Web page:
Rust: Looping on a member variable without mutably borrowing self

The Story

Late last night, I stumbled upon a rather clever hack in one of my Rust projects.

I’d been working on an iterator which implements grapheme-aware CamelCase word-splitting when I decided to do some cleanup and ran cargo clippy rather than the much quicker cargo test I’d been using to iterate on it.

Not-surprisingly, given how much I’ve been letting myself get carried away with my hobby projects and “coding while half-asleep”, it popped up some warnings, but this is the one which started things off:

warning: this loop could be written as a `for` loop
 --> src/util/naming/camelcase.rs:260:9
 |
260 | / while let Some((byte_offset, grapheme)) = self.in_iter.next() {
261 | | // Extract the base `char` so `classify_char` can call things like `is_uppercase`
262 | | let base = grapheme.chars().nth(0).expect("non-empty grapheme cluster");
263 | |
... |
280 | | }
281 | | }
    | |_________^ help: try `for (byte_offset, grapheme) in self.in_iter { .. }`
    |
    = note: #[warn(while_let_on_iterator)] on by default
    = help: for further information visit https://github.com/Manishearth/rust-clippy/wiki#while_let_on_iterator

Sounds reasonable, so I tried the suggested syntax and got a new error:

error[E0507]: cannot move out of borrowed content
 --> src/util/naming/camelcase.rs:260:40
 |
260 | for (byte_offset, grapheme) in self.in_iter {
 | ^^^^ cannot move out of borrowed content

Well, I may be tired out of my mind, but I recognized what that error meant in theory, so I tried adding &.

error[E0277]: the trait bound `&unicode_segmentation::GraphemeIndices<'_>: std::iter::Iterator` is not satisfied
   --> game_launcher_core/src/util/naming/camelcase.rs:262:9
    |
262 | / for (byte_offset, grapheme) in &(self.in_iter) {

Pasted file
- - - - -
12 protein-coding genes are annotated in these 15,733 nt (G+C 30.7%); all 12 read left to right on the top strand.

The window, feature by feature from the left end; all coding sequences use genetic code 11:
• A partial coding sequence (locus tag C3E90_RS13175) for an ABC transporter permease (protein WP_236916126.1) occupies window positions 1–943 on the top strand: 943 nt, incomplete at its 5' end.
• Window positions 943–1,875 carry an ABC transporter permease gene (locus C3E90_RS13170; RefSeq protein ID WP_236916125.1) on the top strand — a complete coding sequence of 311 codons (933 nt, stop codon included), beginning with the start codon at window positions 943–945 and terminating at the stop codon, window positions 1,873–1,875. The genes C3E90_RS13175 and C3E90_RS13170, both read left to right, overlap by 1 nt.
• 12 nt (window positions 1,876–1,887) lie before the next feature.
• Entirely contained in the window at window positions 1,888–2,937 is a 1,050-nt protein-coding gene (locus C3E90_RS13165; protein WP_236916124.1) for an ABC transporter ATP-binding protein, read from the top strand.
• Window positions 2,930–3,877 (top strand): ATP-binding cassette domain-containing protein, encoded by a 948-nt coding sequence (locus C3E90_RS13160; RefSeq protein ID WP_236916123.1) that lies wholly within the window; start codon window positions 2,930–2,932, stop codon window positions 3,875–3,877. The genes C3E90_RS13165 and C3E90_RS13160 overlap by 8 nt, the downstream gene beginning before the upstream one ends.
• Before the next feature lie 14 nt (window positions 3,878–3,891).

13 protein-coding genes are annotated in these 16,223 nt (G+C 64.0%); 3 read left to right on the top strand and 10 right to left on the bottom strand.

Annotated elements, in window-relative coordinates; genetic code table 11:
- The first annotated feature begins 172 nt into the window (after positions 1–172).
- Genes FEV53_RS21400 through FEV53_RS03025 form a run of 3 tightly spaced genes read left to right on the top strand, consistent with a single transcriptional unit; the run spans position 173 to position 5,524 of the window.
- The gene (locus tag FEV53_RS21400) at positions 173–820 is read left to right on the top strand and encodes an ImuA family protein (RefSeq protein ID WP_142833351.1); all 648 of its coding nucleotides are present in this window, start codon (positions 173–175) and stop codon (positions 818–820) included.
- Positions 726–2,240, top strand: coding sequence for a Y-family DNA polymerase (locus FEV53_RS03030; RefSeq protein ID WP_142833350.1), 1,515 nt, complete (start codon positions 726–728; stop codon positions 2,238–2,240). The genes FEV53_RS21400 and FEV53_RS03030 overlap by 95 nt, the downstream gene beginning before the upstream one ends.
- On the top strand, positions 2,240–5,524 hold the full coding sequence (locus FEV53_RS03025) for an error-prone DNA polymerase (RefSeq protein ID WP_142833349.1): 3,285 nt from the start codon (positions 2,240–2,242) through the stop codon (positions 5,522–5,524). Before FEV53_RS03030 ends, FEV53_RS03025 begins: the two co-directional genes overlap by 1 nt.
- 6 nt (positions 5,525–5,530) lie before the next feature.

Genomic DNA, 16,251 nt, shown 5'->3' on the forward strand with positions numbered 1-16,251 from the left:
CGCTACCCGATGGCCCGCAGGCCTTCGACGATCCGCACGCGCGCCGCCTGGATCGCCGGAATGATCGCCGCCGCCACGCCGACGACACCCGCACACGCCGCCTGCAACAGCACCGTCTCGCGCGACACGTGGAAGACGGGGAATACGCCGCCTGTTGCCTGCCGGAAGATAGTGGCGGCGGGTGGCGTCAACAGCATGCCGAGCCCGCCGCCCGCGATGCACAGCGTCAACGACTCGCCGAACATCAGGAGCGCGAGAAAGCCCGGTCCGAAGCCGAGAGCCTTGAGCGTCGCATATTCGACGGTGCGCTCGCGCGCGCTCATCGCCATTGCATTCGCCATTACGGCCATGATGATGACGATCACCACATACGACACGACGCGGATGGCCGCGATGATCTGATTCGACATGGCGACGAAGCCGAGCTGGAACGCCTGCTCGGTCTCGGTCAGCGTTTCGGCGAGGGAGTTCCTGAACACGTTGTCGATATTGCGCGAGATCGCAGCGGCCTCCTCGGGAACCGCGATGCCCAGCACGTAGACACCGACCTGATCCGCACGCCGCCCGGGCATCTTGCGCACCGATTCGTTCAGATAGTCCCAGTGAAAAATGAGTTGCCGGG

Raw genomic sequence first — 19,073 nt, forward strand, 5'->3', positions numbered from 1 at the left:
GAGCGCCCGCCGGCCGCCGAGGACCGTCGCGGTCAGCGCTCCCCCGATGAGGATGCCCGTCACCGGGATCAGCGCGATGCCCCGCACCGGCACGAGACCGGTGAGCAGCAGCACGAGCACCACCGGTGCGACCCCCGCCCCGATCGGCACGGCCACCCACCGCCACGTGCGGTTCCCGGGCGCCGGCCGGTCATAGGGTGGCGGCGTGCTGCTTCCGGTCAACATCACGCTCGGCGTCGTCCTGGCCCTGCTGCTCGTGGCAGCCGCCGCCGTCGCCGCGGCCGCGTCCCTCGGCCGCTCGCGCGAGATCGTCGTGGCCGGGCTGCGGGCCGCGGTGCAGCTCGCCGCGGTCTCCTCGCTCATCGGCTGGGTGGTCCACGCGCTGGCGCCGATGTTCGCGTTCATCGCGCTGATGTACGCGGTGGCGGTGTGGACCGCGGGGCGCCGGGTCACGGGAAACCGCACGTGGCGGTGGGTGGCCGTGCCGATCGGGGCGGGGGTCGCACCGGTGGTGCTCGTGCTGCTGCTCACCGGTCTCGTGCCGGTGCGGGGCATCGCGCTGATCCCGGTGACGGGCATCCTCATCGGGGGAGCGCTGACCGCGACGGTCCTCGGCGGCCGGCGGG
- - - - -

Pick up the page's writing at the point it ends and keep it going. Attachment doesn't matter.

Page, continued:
263 | | // Extract the base `char` so `classify_char` can call things like `is_uppercase`
264 | | let base = grapheme.chars().nth(0).expect("non-empty grapheme cluster");
265 | |
... |
282 | | }
283 | | }
    | |_________^ the trait `std::iter::Iterator` is not implemented for `&unicode_segmentation::GraphemeIndices<'_>`
    |
    = note: `&unicode_segmentation::GraphemeIndices<'_>` is not an iterator; maybe try calling `.iter()` or a similar method
    = note: required by `std::iter::IntoIterator::into_iter`

Now, my tiredness bit me. It never occurred to me that a unicode_segmentation::GraphemeIndices needs to be mutably bound to work, nor that “not implemented for &” said nothing about whether it was implemented for &mut.

Completely stumped, I popped over to  #rust where, after blindly trying several helpful suggestions, I finally tried &mut self.in_iter.

That would normally have worked… except for one small problem:

error[E0499]: cannot borrow `*self` as mutable more than once at a time
   --> game_launcher_core/src/util/naming/camelcase.rs:277:40
    |
262 |         for (byte_offset, grapheme) in &mut self.in_iter {
    |                                             ------------ first mutable borrow occurs here
...
277 |                 CCaseAction::Skip => { self._next_word(byte_offset, true) },
    |                                        ^^^^ second mutable borrow occurs here
...
283 |         }
    |         - first borrow ends here

error[E0499]: cannot borrow `*self` as mutable more than once at a time
   --> game_launcher_core/src/util/naming/camelcase.rs:278:45
    |
262 |         for (byte_offset, grapheme) in &mut self.in_iter {
    |                                             ------------ first mutable borrow occurs here
...
278 |                 CCaseAction::StartWord => { self._next_word(byte_offset, false) },
    |                                             ^^^^ second mutable borrow occurs here
...
283 |         }
    |         - first borrow ends here

error[E0499]: cannot borrow `*self` as mutable more than once at a time
   --> game_launcher_core/src/util/naming/camelcase.rs:279:54
    |
262 |         for (byte_offset, grapheme) in &mut self.in_iter {